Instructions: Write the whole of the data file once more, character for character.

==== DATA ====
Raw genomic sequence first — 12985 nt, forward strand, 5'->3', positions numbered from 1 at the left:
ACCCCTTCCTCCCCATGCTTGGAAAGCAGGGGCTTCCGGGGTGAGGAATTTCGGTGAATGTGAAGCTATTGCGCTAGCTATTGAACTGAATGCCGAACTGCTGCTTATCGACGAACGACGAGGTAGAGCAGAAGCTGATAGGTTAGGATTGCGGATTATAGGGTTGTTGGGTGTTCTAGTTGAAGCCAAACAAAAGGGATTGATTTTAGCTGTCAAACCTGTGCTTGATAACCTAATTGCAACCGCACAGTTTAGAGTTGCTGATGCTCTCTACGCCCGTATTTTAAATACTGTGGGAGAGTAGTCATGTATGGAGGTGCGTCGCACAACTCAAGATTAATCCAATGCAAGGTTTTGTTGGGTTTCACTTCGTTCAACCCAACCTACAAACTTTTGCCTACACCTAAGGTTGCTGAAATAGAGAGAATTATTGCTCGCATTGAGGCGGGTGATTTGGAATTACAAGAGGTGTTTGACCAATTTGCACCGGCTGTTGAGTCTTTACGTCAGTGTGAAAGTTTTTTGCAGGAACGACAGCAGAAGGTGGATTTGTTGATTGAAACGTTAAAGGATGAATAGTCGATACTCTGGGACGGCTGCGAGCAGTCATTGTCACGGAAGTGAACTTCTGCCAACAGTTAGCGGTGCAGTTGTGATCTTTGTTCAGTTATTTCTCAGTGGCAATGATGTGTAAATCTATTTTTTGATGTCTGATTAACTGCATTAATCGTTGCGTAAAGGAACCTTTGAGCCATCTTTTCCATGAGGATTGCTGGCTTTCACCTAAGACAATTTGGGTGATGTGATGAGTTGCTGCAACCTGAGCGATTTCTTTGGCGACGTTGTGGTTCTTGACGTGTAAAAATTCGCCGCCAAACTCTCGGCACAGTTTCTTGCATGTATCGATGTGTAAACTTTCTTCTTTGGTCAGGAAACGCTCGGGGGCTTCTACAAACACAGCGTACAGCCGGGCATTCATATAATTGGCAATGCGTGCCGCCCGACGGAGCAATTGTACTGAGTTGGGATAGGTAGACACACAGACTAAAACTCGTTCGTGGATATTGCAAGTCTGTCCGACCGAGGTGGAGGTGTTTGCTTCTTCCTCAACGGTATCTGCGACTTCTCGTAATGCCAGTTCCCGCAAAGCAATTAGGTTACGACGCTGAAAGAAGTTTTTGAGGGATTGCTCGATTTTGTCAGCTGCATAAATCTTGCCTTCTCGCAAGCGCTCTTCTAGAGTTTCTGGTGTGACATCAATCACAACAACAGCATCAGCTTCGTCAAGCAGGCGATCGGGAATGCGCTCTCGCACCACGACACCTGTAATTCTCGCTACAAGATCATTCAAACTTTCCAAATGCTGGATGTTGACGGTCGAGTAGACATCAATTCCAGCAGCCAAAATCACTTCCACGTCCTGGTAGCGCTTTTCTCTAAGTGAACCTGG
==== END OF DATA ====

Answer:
Raw genomic sequence first — 12985 nt, forward strand, 5'->3', positions numbered from 1 at the left:
ACCCCTTCCTCCCCATGCTTGGAAAGCAGGGGCTTCCGGGGTGAGGAATTTCGGTGAATGTGAAGCTATTGCGCTAGCTATTGAACTGAATGCCGAACTGCTGCTTATCGACGAACGACGAGGTAGAGCAGAAGCTGATAGGTTAGGATTGCGGATTATAGGGTTGTTGGGTGTTCTAGTTGAAGCCAAACAAAAGGGATTGATTTTAGCTGTCAAACCTGTGCTTGATAACCTAATTGCAACCGCACAGTTTAGAGTTGCTGATGCTCTCTACGCCCGTATTTTAAATACTGTGGGAGAGTAGTCATGTATGGAGGTGCGTCGCACAACTCAAGATTAATCCAATGCAAGGTTTTGTTGGGTTTCACTTCGTTCAACCCAACCTACAAACTTTTGCCTACACCTAAGGTTGCTGAAATAGAGAGAATTATTGCTCGCATTGAGGCGGGTGATTTGGAATTACAAGAGGTGTTTGACCAATTTGCACCGGCTGTTGAGTCTTTACGTCAGTGTGAAAGTTTTTTGCAGGAACGACAGCAGAAGGTGGATTTGTTGATTGAAACGTTAAAGGATGAATAGTCGATACTCTGGGACGGCTGCGAGCAGTCATTGTCACGGAAGTGAACTTCTGCCAACAGTTAGCGGTGCAGTTGTGATCTTTGTTCAGTTATTTCTCAGTGGCAATGATGTGTAAATCTATTTTTTGATGTCTGATTAACTGCATTAATCGTTGCGTAAAGGAACCTTTGAGCCATCTTTTCCATGAGGATTGCTGGCTTTCACCTAAGACAATTTGGGTGATGTGATGAGTTGCTGCAACCTGAGCGATTTCTTTGGCGACGTTGTGGTTCTTGACGTGTAAAAATTCGCCGCCAAACTCTCGGCACAGTTTCTTGCATGTATCGATGTGTAAACTTTCTTCTTTGGTCAGGAAACGCTCGGGGGCTTCTACAAACACAGCGTACAGCCGGGCATTCATATAATTGGCAATGCGTGCCGCCCGACGGAGCAATTGTACTGAGTTGGGATAGGTAGACACACAGACTAAAACTCGTTCGTGGATATTGCAAGTCTGTCCGACCGAGGTGGAGGTGTTTGCTTCTTCCTCAACGGTATCTGCGACTTCTCGTAATGCCAGTTCCCGCAAAGCAATTAGGTTACGACGCTGAAAGAAGTTTTTGAGGGATTGCTCGATTTTGTCAGCTGCATAAATCTTGCCTTCTCGCAAGCGCTCTTCTAGAGTTTCTGGTGTGACATCAATCACAACAACAGCATCAGCTTCGTCAAGCAGGCGATCGGGAATGCGCTCTCGCACCACGACACCTGTAATTCTCGCTACAAGATCATTCAAACTTTCCAAATGCTGGATGTTGACGGTCGAGTAGACATCAATTCCAGCAGCCAAAATCACTTCCACGTCCTGGTAGCGCTTTTCTCTAAGTGAACCTGG